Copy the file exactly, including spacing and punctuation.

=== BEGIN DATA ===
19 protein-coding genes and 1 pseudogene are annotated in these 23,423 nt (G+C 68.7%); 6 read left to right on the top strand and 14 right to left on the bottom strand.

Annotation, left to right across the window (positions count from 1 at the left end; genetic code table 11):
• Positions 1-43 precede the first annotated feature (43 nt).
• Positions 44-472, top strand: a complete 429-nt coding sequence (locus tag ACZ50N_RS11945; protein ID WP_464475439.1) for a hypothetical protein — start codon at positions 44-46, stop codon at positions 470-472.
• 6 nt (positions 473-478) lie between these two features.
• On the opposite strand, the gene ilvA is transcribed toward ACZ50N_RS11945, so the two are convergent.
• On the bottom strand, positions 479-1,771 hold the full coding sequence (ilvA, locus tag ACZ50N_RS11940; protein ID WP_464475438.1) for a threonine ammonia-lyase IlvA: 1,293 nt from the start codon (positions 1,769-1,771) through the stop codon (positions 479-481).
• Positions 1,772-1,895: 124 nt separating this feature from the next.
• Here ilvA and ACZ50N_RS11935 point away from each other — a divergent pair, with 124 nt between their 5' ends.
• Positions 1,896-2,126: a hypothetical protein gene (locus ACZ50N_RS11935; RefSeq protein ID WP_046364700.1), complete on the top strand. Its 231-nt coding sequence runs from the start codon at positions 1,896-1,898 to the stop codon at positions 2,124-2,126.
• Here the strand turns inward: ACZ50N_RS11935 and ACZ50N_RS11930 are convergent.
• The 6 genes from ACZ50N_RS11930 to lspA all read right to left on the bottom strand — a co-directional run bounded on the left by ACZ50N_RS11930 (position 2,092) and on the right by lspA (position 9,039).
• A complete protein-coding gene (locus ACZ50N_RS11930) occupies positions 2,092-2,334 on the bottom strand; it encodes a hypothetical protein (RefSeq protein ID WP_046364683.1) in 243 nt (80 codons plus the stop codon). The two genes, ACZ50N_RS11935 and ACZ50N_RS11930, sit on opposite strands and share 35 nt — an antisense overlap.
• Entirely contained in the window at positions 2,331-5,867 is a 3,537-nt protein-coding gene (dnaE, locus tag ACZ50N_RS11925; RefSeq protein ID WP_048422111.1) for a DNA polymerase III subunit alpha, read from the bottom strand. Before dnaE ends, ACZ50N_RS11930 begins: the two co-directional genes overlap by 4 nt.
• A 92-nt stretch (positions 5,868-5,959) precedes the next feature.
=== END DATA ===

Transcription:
19 protein-coding genes and 1 pseudogene are annotated in these 23,423 nt (G+C 68.7%); 6 read left to right on the top strand and 14 right to left on the bottom strand.

Annotation, left to right across the window (positions count from 1 at the left end; genetic code table 11):
• Positions 1-43 precede the first annotated feature (43 nt).
• Positions 44-472, top strand: a complete 429-nt coding sequence (locus tag ACZ50N_RS11945; protein ID WP_464475439.1) for a hypothetical protein — start codon at positions 44-46, stop codon at positions 470-472.
• 6 nt (positions 473-478) lie between these two features.
• On the opposite strand, the gene ilvA is transcribed toward ACZ50N_RS11945, so the two are convergent.
• On the bottom strand, positions 479-1,771 hold the full coding sequence (ilvA, locus tag ACZ50N_RS11940; protein ID WP_464475438.1) for a threonine ammonia-lyase IlvA: 1,293 nt from the start codon (positions 1,769-1,771) through the stop codon (positions 479-481).
• Positions 1,772-1,895: 124 nt separating this feature from the next.
• Here ilvA and ACZ50N_RS11935 point away from each other — a divergent pair, with 124 nt between their 5' ends.
• Positions 1,896-2,126: a hypothetical protein gene (locus ACZ50N_RS11935; RefSeq protein ID WP_046364700.1), complete on the top strand. Its 231-nt coding sequence runs from the start codon at positions 1,896-1,898 to the stop codon at positions 2,124-2,126.
• Here the strand turns inward: ACZ50N_RS11935 and ACZ50N_RS11930 are convergent.
• The 6 genes from ACZ50N_RS11930 to lspA all read right to left on the bottom strand — a co-directional run bounded on the left by ACZ50N_RS11930 (position 2,092) and on the right by lspA (position 9,039).
• A complete protein-coding gene (locus ACZ50N_RS11930) occupies positions 2,092-2,334 on the bottom strand; it encodes a hypothetical protein (RefSeq protein ID WP_046364683.1) in 243 nt (80 codons plus the stop codon). The two genes, ACZ50N_RS11935 and ACZ50N_RS11930, sit on opposite strands and share 35 nt — an antisense overlap.
• Entirely contained in the window at positions 2,331-5,867 is a 3,537-nt protein-coding gene (dnaE, locus tag ACZ50N_RS11925; RefSeq protein ID WP_048422111.1) for a DNA polymerase III subunit alpha, read from the bottom strand. Before dnaE ends, ACZ50N_RS11930 begins: the two co-directional genes overlap by 4 nt.
• A 92-nt stretch (positions 5,868-5,959) precedes the next feature.